Sampling gear was selected for each of the appropriate habitat types. Lake and wetland areas were sampled using a boat mounted Smith Root 2500 watt DC generator unit. Large to medium size streams (> 8 m wetted width) were assessed using a long-line or backpack electrofishing unit. Small streams (< 8 m wetted width) were assessed using a Smith-Root DC generator backpack unit. Sampling of streams was conducted along a linear reach based on 15 times the wetted stream width (Leopold et al. 1964). Sample reach distance length increased with stream width so that a minimum of 50 m (wetted width <3.3) and maximum of 500 m was sampled. Lakes, ponds, wetlands and moist soil units (MSU) reaches were sampled based on 500 m linear distance and 1800 s. Lake reaches were selected based on natural shoreline features, which included intact riparian vegetation and bank condition. Two 500 m reaches were sampled on Lake Linda, Stansfield Lake, Moss Lake, and MSU with reaches distributed on opposing shores. Due to shallow conditions in Moss Lake, about 500 m of accessible water was sampled at a single site.

Field and Laboratory methods

Fish collection methods. Daytime inventories were conducted using standard fish community sampling equipment during the summer season (i.e., June-September). The appropriate sampling gear for each site was determined by the field crew chief. Sampling was conducted by the same crew leader, using the same techniques, and equipment, during all sampling periods. Five percent of sites were sampled by both crew leaders to validate crew performance. No statistical difference (Student’s t-test, α = 0.05) was observed in results between crews. Relative abundance (catch per unit effort or CPUE is the number of fish per minute of electrofishing effort) data were gathered by performing surveys at reaches using appropriate electrofishing gear. Sampling gear included a model 6A Smith-Root boat-mounted electrofishing unit in nonwadeable, large main stem rivers and lakes, while Smith Root backpack and longline systems were used in tributaries. Longline units used the same generator and transformer unit, i.e., 3500 watt DC generator and 6A Smith Root unit, as the boat mounted unit. Gear selection was based on stream width with longline units used on large, wadeable wetted widths (>8 m).

Electrofishing surveys included systematic sampling of all representative habitats within each reach, including shallows, instream cover, and the thalweg or deepest point in the cross sectional profile. A representative sample was collected from each reach. Captured fish were placed into a live well until a sampling event was completed. Each survey event included documentation of species identification, batch weight, number of fish captured, presence of external disease including deformities, eroded fins, lesions, and tumor anomalies (DELTs) for each individual and an estimate of qualitative habitat condition (Rankin 1995).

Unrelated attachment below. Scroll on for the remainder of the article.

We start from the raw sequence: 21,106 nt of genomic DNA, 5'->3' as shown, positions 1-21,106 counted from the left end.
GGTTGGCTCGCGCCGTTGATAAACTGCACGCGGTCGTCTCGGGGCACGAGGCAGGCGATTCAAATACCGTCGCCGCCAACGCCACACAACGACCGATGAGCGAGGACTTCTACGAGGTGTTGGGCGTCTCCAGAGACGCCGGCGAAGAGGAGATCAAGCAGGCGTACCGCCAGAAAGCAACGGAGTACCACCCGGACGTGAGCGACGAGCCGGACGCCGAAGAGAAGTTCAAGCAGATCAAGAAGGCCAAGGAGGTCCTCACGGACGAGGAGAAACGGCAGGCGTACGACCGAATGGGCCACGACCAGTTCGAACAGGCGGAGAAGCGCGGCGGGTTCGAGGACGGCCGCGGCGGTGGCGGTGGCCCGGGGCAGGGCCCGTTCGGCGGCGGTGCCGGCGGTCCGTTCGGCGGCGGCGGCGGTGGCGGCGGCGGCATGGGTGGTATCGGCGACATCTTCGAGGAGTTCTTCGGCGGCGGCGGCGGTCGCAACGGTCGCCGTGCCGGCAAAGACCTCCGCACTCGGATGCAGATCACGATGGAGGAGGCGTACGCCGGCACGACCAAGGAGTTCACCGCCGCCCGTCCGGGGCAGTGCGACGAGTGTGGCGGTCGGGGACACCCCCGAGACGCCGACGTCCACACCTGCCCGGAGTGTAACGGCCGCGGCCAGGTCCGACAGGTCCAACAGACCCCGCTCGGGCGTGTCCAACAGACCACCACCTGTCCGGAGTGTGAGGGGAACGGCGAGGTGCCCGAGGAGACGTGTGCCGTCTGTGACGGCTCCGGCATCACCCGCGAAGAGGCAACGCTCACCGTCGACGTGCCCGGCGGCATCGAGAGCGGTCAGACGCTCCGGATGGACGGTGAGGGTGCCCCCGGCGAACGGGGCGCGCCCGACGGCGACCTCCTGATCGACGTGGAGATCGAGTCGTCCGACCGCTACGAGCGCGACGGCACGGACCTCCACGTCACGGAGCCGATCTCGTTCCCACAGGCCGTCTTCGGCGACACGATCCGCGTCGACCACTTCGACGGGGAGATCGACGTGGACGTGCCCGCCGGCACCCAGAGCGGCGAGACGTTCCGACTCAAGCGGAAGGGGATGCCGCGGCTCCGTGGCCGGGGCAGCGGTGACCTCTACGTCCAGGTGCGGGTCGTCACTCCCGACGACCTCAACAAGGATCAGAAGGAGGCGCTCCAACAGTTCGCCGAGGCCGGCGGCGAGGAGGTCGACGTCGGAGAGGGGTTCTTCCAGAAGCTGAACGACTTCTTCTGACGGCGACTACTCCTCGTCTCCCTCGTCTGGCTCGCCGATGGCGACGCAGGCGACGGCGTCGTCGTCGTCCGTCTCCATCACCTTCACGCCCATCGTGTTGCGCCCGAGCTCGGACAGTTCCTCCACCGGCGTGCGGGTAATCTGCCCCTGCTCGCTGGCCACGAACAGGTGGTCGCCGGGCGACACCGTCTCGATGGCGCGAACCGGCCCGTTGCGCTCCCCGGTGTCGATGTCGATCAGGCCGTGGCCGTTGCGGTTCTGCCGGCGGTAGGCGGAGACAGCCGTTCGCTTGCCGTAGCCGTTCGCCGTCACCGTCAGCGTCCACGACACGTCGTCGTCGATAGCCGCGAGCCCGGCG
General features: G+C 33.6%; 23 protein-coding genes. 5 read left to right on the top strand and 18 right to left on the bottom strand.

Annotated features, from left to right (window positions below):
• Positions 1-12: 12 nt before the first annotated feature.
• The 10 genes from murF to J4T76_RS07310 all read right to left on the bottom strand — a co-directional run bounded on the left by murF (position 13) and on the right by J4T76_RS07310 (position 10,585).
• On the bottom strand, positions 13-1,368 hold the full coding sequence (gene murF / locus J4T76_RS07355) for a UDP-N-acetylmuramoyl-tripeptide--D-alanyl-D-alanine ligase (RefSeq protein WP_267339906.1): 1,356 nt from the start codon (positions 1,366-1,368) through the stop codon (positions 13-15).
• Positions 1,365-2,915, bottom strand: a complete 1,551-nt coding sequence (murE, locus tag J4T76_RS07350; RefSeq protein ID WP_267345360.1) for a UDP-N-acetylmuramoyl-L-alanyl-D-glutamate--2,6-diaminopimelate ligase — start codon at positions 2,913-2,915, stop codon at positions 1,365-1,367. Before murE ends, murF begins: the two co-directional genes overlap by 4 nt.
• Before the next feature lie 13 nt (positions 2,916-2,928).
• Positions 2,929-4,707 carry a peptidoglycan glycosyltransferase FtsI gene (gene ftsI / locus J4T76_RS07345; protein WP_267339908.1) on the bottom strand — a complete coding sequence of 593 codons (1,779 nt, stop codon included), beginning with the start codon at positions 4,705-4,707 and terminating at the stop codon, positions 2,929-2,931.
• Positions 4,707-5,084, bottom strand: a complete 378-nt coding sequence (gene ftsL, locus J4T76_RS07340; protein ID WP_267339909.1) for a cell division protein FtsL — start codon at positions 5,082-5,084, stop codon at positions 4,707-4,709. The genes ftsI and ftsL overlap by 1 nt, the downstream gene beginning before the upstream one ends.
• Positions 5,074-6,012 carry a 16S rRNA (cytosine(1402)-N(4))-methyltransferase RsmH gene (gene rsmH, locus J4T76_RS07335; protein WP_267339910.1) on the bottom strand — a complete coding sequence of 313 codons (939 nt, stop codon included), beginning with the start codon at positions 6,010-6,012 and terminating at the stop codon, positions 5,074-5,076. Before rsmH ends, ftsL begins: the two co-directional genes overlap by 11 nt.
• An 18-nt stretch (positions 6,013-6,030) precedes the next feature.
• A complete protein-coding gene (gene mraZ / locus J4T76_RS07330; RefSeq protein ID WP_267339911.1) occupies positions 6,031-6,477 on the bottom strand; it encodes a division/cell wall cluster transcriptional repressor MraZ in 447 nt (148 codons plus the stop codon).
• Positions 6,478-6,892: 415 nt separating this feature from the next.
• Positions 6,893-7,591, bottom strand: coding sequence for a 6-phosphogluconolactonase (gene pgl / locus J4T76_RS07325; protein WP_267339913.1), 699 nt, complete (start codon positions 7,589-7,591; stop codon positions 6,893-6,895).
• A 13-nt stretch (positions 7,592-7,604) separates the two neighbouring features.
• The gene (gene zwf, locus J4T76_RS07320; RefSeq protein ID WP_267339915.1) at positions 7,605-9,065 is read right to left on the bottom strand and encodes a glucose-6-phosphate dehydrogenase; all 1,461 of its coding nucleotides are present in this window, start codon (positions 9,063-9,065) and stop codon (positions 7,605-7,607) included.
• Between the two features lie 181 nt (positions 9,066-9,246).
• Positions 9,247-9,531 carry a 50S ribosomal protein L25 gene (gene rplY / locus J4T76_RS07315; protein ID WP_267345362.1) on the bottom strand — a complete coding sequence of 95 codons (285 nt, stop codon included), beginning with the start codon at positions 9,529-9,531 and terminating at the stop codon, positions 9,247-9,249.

Fish identified in the field had vouchers of 2-3 individuals for later taxonomic verification, while difficult species and other small minnow, darter, and madtom species were preserved in 10% formalin for laboratory processing using standard taxonomic keys (Gerking 1955, Smith 1979, Trautman 1981, Simon et al. 1992, Simon 2011). Scientific names are included in Tables 1, 2, 5 including authorities in Table 1.

List of fish species collected from three National Wildlife Refuges in southern Indiana. Numbers indicate the sites at which each species has been collected based on information in Supplemental materials Suppl. material 1 (Appendix a, b, and c) and Figs 1, 2, 3.

Species

Patoka River

Muscatatuck

Big Oaks

Petromyzontidae

   Lethenteron appendix (DeKay 1842)

6, 11

Lepisosteidae

   Lepisosteus oculatus Winchell 1864

6

   Lepisosteus osseus (Linnaeus 1758)

10

14

   Lepisosteus platostomus Rafinesque 1820

20, 34, 61, 74, 76, 78

Amiidae

   Amia calva Linnaeus 1766

6, 20, 33, 34, 36, 55, 68, 69

2, 3, 5

Hiodontidae

   Hiodon alosoides (Rafinesque 1819)

61

Clupeidae

   Alosa chrysochloris (Rafinesque 1820)

63

   Dorosoma cepedianum (Lesueur 1818)

1, 2, 6, 7, 9, 11-13, 16, 20, 33, 34, 61, 63, 74, 78

   Dorosoma petenense (Günther 1867)

61

Cyprinidae

   Campostoma anomalum (Rafinesque 1820)

1-5, 8, 9, 13-22, 24-27, 29-30, 35, 38, 45, 47, 48, 50-51, 64-65, 72-73

6, 8, 14

1-5, 7-13, 15-16, 20-27, 29-32

   Chrosomus erythrogaster (Rafinesque 1820)

4

   Cyprinella spiloptera (Cope 1867)

2, 6, 7, 9-13, 16, 19, 20, 25-27, 32, 34, 42, 74, 78

6, 14-15

5, 12, 20

   Cyprinella whipplei Girard 1856

9, 12, 16, 19, 20, 44, 63,

6, 14-15

   Cyprinus carpio Linnaeus 1758

2, 6, 7, 12, 33, 34, 36, 43, 63, 67, 74, 76-78

   Ericymba buccata Cope 1865

12-14, 16, 18-21, 25-27, 29, 30, 35, 44-45, 47-48, 50, 73

13, 15

1, 2, 5, 7-13, 26

   Hybognathus nuchalis Agassiz 1855

20, 63, 65, 66

   Hybopsis amblops (Rafinesque 1820)

12

15

1-3, 5, 8-12

   Hypophthalmichthys molitrix (Valenciennes 1844)

36, 61, 74

   Hypophthalmichthys nobilis (Richardson 1845)

74

   Luxilus chrysocephalus (Rafinesque 1820)

1-3, 7-9, 12-14, 18-19, 21, 22, 45, 61, 66

1, 5, 7-13, 15, 20-21, 24-27, 29-30, 32

   Lythrurus fumeus (Evermann 1892)

6, 7, 10, 42, 51

   Lythrurus umbratilis (Girard 1856)

1-3, 5, 6, 8, 9, 13, 19, 20, 25-27, 31, 34, 42, 61

6, 11, 14, 15

2, 8-12, 17, 19-22, 24, 30

   Notemigonus crysoleucas (Mitchill 1814)

28, 31, 40, 45

1, 2, 4, 10, 12

28

   Notropis ariommus (Cope 1867)

1, 11, 20

   Notropis atherinoides Rafinesque 1818

54, 63, 74, 77

15

   Notropis boops Gilbert 1884

1, 2, 8-10, 12, 20, 29-30

   Notropis photogenis (Cope 1865)

8, 10

   Phenacobius mirabilis (Girard 1856)

12-13, 16, 26-27, 34, 72-74

   Pimephales notatus (Rafinesque 1820)

1-9, 12-14, 16, 18-23, 25-32, 34, 38, 42, 45, 47, 61, 63, 66, 74, 75

6, 8, 11, 13-15

1-5, 7-13, 16, 20-24, 26, 28-33

   Pimephales promelas Rafinesque 1820

4, 8, 75

   Pimephales vigilax (Baird and Girard 1853)

12, 61

6, 14-15